Southeastern Section - 54th Annual Meeting (March 17–18, 2005)

Paper No. 3
Presentation Time: 8:00 AM-12:00 PM


ROWE, Alicia, Dept. of Earth and Environmental Sciences, Furman Univ, 3300 Poinsett Highway, Greenville, SC 29613, LOWES, Chelsea, Dept. of Chemistry and Environmental Sciences, Lake Superior State Univ, Sault Ste. Marie, MI 49783, MUTHUKRISHNAN, Suresh, Earth and Environmental Sciences, Furman Univ, 3300, Poinsett Highway, Greenville, SC 29613, LEWIS, Greg, Department of Biology, Furman Univ, 3300 Poinsett Highway, Greenville, SC 29613 and ANDERSEN, C. Brannon, Earth and Environmental Sciences, Furman Univ, 3300 Poinsett Hwy, Greenville, SC 29613,

Urbanization affects the chemistry of streams and rivers, presumably because of factors such as increased run-off from impervious surfaces, decreased nutrient uptake by vegetation, and acid rain, fertilizer, and septic system inputs. The result can be significant changes in the biogeochemistry of nutrients. This study examines how land cover influenced stream nitrogen concentrations in the Mountain Creek watershed of the Piedmont Province in northwestern South Carolina.

The 30 km^2 Mountain Creek watershed has two main branches that join 3.2 km upstream of the confluence with the Enoree River. The drainage area of the northern branch is mostly forested and only 6% urbanized. In contrast, the southern branch’s drainage area is 43% urbanized (primarily residential development). From June to August 2004, we collected stream grab samples between one and six times at 27 sites in the watershed. Chemical analyses of samples included major anions and cations, total dissolved nitrogen (TDN), and ammonium. In the northern branch, mean nitrate concentrations increased downstream as the land cover changed from forested to urbanized (0.60-1.34 mg/L). Mean nitrate concentrations were as high as 2.45 mg/L in the most urbanized areas of the southern branch, but were similar to the northern branch in headwater regions where there is a more vegetative cover.. Nitrate concentrations were more variable spatially in the southern branch but were low below dams in both branches. In general, TDN concentrations followed the same spatial trends as nitrate concentrations. Typically, ammonium concentrations were less than 0.19 mg/L, although some seeps had higher concentrations (0.64-1.63 mg/L). The nitrate concentrations in those seeps were lower than the concentrations in the stream.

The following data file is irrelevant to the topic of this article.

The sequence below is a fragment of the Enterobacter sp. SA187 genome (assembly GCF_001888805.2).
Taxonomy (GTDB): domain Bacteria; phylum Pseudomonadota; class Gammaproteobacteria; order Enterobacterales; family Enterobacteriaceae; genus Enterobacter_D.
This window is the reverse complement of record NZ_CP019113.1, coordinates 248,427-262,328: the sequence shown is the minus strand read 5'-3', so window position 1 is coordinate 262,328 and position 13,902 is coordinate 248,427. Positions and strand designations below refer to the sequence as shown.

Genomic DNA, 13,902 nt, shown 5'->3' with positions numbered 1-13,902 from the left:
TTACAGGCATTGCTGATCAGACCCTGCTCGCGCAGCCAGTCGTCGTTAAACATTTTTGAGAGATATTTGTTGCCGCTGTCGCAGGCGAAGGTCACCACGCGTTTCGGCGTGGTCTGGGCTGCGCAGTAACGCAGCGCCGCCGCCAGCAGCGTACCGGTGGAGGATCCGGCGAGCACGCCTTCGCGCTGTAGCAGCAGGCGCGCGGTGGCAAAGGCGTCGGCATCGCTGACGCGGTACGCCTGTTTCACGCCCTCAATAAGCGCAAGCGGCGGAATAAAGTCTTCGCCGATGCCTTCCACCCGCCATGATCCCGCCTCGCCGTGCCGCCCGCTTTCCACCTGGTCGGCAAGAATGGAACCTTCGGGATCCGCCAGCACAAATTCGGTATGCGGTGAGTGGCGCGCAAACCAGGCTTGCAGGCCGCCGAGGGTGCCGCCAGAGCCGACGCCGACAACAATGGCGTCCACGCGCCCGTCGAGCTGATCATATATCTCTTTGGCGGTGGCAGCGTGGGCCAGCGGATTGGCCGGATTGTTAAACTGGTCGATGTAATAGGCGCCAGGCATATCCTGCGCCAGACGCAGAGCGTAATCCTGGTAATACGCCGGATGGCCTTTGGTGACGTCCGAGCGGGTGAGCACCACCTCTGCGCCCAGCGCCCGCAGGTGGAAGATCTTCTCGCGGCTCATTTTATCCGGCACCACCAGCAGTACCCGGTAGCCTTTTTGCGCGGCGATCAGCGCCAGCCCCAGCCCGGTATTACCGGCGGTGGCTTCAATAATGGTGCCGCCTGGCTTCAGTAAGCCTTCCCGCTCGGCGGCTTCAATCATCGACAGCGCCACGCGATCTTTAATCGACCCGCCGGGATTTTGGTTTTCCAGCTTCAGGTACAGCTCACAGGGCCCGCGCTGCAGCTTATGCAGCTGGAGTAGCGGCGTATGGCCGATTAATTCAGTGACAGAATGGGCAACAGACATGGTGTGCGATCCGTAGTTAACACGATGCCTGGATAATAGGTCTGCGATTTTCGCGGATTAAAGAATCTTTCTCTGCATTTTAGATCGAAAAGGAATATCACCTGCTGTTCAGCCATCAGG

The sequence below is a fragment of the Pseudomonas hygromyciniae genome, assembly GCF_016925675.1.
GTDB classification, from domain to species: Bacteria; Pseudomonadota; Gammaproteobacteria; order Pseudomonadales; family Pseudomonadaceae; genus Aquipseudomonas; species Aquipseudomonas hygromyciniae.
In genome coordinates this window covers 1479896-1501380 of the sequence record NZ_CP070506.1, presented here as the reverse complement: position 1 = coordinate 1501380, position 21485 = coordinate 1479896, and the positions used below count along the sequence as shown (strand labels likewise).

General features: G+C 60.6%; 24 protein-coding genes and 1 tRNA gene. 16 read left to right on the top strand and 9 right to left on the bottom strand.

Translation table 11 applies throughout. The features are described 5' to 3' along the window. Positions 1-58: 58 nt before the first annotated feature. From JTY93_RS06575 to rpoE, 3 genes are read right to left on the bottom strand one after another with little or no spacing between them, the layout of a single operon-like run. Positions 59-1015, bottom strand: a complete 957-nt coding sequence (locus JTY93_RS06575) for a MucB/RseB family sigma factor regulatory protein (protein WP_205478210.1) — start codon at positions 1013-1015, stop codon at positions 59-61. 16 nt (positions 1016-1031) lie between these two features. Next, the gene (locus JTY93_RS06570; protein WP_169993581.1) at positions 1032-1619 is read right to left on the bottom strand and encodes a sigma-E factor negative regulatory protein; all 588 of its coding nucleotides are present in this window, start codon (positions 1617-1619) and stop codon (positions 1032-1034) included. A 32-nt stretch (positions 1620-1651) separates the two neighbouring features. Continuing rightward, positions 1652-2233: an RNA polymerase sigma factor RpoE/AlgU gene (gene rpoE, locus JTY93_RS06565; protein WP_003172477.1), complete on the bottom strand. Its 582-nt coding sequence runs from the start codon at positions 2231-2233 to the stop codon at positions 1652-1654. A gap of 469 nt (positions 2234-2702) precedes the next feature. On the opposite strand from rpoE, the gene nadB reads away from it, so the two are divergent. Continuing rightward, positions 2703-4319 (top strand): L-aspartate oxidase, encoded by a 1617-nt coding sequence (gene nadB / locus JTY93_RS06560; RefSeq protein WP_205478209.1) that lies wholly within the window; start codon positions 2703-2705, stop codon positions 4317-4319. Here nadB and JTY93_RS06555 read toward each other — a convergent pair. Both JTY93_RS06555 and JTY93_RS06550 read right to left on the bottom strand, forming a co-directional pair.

Because the molar Cl:NO3 ratio increased below dams, we hypothesize that denitrification, not dilution, accounts for the decline in nitrate concentration. Increases in ammonium concentrations downstream of dams suggested that dissimilatory nitrate reduction also occurred. Thus, urbanization tends to increase the amount of nitrogen in the streams because of acid rain, fertilizer, and septic system inputs, but ponds function to remove some of that nitrogen from the watershed.